A Unicum of art, faith and history
In Florence, on October 29, 2015 the spectacular Museum of the Opera del Duomo, where the largest collection of Florentine medieval and renaissance sacred sculptures in the world is preserved, opened after a two year major restoration. Preparing for a planned papal visit to Florence in early November, the “new” museum stresses the close connection between art and faith.
The Museo dell’Opera Del Duomo (Museum of Cathedral Works) is directly behind the cathedral at Piazza del Duomo 9 and still occupies the site at the east end of the Piazza del Duomo, where in 1432, four years before the completion of the great dome that he designed for the cathedral, Filippo Brunelleschi was entrusted with the construction of its headquarters.
These comprised administrative offices, spaces to oversee the building and maintenance of the cathedral, store rooms and a stone-yard for sculptors and masons — where Michelangelo was to carve his “David.”
A primary legacy of the Opera’s long history is its unparalleled collection of medieval and Renaissance Florentine sculpture, consisting of about 750 statues and reliefs, including pieces by all the greats — among them, Arnolfo di Cambio, (who was also one of the architects of the Duomo) Andrea Pisano, Donatello, Lorenzo Ghiberti, Andrea del Verrocchio, Luca della Robbia and Michelangelo. The best-known work, of course, being Michelangelo’s La Pietà, a work he sculpted when he was almost 80 and intended for his own tomb.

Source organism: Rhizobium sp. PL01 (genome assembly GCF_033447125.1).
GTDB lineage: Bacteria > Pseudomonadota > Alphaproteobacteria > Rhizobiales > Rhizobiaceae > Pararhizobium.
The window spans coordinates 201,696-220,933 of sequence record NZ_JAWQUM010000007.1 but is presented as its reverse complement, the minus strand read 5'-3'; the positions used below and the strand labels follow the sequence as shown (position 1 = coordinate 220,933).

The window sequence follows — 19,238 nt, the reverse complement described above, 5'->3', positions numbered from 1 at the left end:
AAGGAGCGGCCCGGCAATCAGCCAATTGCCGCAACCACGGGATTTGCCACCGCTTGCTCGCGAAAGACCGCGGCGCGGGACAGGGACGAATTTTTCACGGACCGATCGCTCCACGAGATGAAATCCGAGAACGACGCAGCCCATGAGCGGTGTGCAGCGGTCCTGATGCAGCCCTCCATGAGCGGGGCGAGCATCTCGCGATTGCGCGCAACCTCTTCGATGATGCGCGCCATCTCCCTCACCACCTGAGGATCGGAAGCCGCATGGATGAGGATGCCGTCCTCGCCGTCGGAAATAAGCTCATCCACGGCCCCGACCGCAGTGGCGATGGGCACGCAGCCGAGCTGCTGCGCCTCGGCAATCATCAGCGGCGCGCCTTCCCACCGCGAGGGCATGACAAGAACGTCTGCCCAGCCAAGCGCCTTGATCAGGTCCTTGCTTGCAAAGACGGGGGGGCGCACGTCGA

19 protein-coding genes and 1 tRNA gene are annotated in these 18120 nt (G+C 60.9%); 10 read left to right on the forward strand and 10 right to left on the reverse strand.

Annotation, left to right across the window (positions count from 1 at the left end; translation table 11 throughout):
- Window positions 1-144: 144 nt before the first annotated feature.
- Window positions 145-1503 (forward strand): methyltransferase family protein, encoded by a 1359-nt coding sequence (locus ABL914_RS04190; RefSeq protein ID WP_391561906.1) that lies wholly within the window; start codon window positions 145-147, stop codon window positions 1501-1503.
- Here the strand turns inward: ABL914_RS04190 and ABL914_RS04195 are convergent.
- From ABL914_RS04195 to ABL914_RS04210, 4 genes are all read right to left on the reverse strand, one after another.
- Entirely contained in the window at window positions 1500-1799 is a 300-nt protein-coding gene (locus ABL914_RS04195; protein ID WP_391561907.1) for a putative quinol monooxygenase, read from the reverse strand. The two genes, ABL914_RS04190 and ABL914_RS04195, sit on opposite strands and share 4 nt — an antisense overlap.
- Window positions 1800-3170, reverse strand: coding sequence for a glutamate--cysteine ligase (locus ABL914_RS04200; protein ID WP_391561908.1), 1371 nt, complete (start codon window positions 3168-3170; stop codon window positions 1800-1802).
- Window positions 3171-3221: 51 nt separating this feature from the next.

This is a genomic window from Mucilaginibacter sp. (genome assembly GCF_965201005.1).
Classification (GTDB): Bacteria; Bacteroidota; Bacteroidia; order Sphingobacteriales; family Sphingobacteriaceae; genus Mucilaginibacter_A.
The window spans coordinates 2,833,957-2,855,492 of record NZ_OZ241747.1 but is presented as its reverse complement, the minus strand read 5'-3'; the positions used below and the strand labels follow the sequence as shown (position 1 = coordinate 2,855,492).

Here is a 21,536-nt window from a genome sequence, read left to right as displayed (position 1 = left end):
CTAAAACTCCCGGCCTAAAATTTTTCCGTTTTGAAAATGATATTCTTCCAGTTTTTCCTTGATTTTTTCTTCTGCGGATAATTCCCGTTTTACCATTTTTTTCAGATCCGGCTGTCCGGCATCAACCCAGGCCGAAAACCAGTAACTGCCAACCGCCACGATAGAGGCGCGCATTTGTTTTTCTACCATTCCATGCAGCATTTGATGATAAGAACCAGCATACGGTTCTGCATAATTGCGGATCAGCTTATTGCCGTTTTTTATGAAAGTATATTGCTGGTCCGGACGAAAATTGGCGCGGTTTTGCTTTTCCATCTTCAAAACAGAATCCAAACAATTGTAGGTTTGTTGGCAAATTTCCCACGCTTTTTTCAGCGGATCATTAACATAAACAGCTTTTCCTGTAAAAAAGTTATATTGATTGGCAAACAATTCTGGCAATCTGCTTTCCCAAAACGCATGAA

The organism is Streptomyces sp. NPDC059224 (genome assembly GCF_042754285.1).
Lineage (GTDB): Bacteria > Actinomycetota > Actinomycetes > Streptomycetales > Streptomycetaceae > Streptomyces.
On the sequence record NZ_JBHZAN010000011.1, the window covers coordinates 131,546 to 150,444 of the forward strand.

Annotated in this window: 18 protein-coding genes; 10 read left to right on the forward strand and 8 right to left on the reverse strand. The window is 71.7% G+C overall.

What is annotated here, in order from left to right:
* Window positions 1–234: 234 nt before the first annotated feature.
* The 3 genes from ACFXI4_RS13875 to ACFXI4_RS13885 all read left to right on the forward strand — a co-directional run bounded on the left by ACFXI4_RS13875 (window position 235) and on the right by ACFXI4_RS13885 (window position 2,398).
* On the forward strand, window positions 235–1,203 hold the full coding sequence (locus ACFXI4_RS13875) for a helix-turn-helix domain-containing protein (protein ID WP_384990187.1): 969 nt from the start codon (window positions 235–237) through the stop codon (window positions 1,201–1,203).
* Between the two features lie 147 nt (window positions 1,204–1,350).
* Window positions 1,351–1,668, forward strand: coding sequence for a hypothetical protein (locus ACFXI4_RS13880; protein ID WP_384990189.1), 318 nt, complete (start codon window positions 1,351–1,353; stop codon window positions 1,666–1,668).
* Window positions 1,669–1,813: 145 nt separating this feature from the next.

Due to space constraints, however, the Opera has never been able fully to display its riches. In 1891 a two-room Opera museum opened, which gradually expanded during the 20th century, but its premises remained modest in comparison with the city’s other major museums.
The ambitious new design was made possible by the purchase in 1998 of the former Teatro Degli Intrepidi, which since 1914 had been a cavernous warehouse and then a parking garage. That space has now been dramatically transformed by the opening of the new museum at the end of October. The €50 million project, almost entirely financed by the Opera itself, with some contributions from private donors, has involved taking over neighboring buildings, including an 18th-century playhouse, to create nearly 6,000 square meters of exhibition space.
The centerpiece is a vast top-lit hall containing an actual-size reconstruction of the original medieval facade of the Duomo, designed by Arnolfo di Cambio in the late 13th century.
“One of the marvelous things is that we can now show the statues on the same site that they were actually carved.”
said Monsignor Timothy Verdon, the art historian who was the mastermind behind the renovation.
Over seven hundred years after its foundation, this “new “and hugely impressive Museo dell’Opera del Duomo is still actively engaged in preserving and enhancing the sacred and liturgical treasures comprising the Great Museum of the Duomo, which includes the Cathedral of Florence, Brunelleschi’s Dome and the crypt of Santa Reparata, the Baptistry of San Giovanni, Giotto’s bell tower and the Historical Museum. And, now it is a world class museum on its own.
An extensive collection of high quality products, crafted by ROSSI 1931 with the designs and the colors of the official and exclusive graphics of the Grand Cathedral Museum are proudly featured in the Museum Shop; writing paper and cards, pencils, notepads, bookmarkers, notebooks and accessories.
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